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Tegumental ultrastructure of Pseudodiplorchis americanus larvae (Monogenea: Polystomatidae)

Cable, Joanne and Tinsley, R. C. 1992. Tegumental ultrastructure of Pseudodiplorchis americanus larvae (Monogenea: Polystomatidae). International Journal for Parasitology 22 (6) , pp. 819-829.

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Abstract

The life cycle of the monogenean Pseudodiplorchis americanus which infects a desert amphibian (Scaphiopus couchii) has many unusual features: the most notable concern the infective stages which are nourished during development in utero by direct transfer of metabolites from the parent and which, after hatching, are very long lived and tolerate exposure to desiccation. This study examined the development and ultrastructural adaptations of the tegument of these larvae. A primitive epithelium which initially forms around the encapsulated embryo is replaced by a syncytial tegument. Invasion of the host via the nares involves migration above the water surface and the oncomiracidia remain infective and their cilia are still functional after drying. There are no obvious ultrastructural modifications but the tegument appears unusually tough: oncomiracidia do not disintegrate after death, like those of other monogeneans, and the tegument retains its integrity for several days. Tegumental vesicles are probably responsible for the secretion of a glycocalyx and the ciliated cells may be protected by secretions from their network of electron-dense strands. Asynchronous shedding of ciliated cells occurs 1–2 h post-infection so the parasite may not immediately be committed to the host it first locates. Exciliation involves coalescence of basal vacuoles to form a large cavity which enlarges under the ciliated cell, eventually causing the lateral septate desmosomes to rupture. P. americanus is unusual as the underlying basal lamina may be exposed to the environment during exciliation until the surrounding surface layer extends to form a continuous layer.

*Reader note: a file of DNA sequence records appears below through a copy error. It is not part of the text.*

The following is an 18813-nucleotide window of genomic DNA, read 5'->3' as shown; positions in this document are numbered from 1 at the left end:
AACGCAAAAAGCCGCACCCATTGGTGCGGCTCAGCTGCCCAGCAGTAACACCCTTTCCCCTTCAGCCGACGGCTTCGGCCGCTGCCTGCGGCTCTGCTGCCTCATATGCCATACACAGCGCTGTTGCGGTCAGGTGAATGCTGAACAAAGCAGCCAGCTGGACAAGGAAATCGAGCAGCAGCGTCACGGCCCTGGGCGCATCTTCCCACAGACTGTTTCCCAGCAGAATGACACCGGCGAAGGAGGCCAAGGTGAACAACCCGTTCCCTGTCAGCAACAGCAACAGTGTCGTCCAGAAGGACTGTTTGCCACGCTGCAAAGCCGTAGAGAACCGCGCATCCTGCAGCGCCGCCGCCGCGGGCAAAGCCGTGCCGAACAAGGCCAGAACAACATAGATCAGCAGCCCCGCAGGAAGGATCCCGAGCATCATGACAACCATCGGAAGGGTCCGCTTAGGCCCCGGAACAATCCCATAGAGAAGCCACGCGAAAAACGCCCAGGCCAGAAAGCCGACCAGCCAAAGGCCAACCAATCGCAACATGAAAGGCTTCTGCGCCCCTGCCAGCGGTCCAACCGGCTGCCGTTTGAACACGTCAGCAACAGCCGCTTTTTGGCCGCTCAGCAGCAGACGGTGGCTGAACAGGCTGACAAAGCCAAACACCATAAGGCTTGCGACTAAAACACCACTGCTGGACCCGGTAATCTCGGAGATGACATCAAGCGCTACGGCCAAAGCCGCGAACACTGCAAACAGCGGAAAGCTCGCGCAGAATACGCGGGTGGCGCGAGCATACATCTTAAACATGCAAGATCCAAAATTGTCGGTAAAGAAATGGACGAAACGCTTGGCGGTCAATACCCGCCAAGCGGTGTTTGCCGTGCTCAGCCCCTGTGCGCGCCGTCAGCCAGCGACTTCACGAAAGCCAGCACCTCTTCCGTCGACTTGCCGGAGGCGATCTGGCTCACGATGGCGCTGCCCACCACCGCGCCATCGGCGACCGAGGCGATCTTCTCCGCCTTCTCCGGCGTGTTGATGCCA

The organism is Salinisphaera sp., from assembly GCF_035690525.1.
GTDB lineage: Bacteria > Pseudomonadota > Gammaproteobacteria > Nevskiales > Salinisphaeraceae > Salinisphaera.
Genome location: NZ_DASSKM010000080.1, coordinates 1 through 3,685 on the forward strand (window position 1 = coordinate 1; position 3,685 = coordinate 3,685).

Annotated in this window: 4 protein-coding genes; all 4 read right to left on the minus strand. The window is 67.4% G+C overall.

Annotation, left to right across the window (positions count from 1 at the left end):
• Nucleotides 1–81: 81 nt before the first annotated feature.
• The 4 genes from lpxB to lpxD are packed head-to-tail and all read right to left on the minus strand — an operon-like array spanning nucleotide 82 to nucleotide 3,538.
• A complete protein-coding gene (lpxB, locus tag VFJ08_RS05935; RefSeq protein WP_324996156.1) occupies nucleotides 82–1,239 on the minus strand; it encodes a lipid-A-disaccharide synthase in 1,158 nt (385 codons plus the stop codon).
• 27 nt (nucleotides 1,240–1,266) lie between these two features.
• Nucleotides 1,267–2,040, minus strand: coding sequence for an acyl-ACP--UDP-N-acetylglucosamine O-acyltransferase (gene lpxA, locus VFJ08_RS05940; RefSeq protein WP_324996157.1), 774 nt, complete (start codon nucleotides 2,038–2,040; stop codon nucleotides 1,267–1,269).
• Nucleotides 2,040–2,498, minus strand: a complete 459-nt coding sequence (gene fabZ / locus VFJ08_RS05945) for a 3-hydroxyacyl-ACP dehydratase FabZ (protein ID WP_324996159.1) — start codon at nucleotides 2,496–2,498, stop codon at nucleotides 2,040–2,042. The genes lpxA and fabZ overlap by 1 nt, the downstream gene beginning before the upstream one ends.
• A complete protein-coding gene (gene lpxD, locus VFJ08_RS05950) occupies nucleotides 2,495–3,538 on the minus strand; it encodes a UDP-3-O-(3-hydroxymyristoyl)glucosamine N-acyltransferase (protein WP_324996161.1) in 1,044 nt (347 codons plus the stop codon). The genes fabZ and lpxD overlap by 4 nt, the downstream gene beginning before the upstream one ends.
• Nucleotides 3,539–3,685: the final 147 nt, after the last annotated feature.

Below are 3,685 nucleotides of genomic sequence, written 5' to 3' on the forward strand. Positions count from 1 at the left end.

Item Type: Article
Date Type: Publication
Status: Published
Schools: Biosciences
Subjects: Q Science > Q Science (General)
Publisher: Elsevier
ISSN: 0020-7519
Last Modified: 04 Jun 2017 06:38
URI: http://orca-mwe.cf.ac.uk/id/eprint/63223

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